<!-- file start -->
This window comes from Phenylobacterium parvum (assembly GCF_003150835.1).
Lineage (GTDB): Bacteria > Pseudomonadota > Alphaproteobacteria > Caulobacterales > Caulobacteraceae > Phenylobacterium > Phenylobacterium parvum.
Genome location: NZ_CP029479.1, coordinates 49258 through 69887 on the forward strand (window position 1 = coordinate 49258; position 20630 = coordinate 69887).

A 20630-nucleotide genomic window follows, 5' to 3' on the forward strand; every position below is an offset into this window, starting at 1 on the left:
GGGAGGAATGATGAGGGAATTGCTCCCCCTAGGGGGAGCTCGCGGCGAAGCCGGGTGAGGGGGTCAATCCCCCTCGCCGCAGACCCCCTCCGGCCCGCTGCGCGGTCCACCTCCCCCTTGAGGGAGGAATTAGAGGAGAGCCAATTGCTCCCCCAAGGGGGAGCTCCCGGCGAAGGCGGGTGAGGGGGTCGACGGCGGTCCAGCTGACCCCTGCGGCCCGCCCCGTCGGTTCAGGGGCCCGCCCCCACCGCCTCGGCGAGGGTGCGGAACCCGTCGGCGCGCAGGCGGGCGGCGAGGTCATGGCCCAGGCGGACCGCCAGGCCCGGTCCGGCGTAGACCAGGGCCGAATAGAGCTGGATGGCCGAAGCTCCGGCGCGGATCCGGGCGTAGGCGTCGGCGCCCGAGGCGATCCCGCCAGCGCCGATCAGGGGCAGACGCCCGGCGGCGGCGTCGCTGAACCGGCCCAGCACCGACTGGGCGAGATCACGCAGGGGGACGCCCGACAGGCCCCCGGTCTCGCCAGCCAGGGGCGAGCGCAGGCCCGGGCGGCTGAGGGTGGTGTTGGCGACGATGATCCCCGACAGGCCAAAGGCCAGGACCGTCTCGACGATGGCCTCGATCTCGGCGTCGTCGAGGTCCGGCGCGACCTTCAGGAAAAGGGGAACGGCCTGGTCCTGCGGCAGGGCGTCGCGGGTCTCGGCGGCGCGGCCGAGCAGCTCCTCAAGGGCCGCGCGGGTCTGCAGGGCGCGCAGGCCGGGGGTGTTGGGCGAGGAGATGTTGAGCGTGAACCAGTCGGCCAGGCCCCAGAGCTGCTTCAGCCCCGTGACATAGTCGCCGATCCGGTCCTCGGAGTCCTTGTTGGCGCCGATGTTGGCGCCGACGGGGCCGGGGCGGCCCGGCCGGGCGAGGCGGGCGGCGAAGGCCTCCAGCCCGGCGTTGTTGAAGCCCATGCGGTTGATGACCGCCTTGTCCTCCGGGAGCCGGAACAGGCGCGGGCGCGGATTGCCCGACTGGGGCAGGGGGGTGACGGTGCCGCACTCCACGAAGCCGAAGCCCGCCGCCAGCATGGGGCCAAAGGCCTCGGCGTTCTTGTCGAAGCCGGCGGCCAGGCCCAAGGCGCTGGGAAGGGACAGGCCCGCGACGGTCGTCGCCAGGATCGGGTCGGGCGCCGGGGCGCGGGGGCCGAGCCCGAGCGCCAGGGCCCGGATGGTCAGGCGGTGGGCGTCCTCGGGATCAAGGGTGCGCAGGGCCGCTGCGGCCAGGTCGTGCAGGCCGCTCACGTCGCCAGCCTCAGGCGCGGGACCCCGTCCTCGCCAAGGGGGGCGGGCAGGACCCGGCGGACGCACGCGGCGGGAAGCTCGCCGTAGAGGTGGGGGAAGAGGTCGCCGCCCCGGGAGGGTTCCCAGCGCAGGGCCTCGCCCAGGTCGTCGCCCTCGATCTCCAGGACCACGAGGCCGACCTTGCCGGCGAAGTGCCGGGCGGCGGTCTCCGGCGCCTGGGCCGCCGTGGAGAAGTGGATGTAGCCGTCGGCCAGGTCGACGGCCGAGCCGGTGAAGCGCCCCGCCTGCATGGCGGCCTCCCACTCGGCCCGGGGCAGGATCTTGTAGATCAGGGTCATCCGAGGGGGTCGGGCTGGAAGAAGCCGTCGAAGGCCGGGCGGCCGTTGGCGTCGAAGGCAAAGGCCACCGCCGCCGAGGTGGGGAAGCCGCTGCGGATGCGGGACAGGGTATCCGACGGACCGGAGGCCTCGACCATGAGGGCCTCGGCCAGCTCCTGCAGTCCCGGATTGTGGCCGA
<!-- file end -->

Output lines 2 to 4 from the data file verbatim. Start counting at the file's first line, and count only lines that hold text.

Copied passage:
Lineage (GTDB): Bacteria > Pseudomonadota > Alphaproteobacteria > Caulobacterales > Caulobacteraceae > Phenylobacterium > Phenylobacterium parvum.
Genome location: NZ_CP029479.1, coordinates 49258 through 69887 on the forward strand (window position 1 = coordinate 49258; position 20630 = coordinate 69887).

A 20630-nucleotide genomic window follows, 5' to 3' on the forward strand; every position below is an offset into this window, starting at 1 on the left: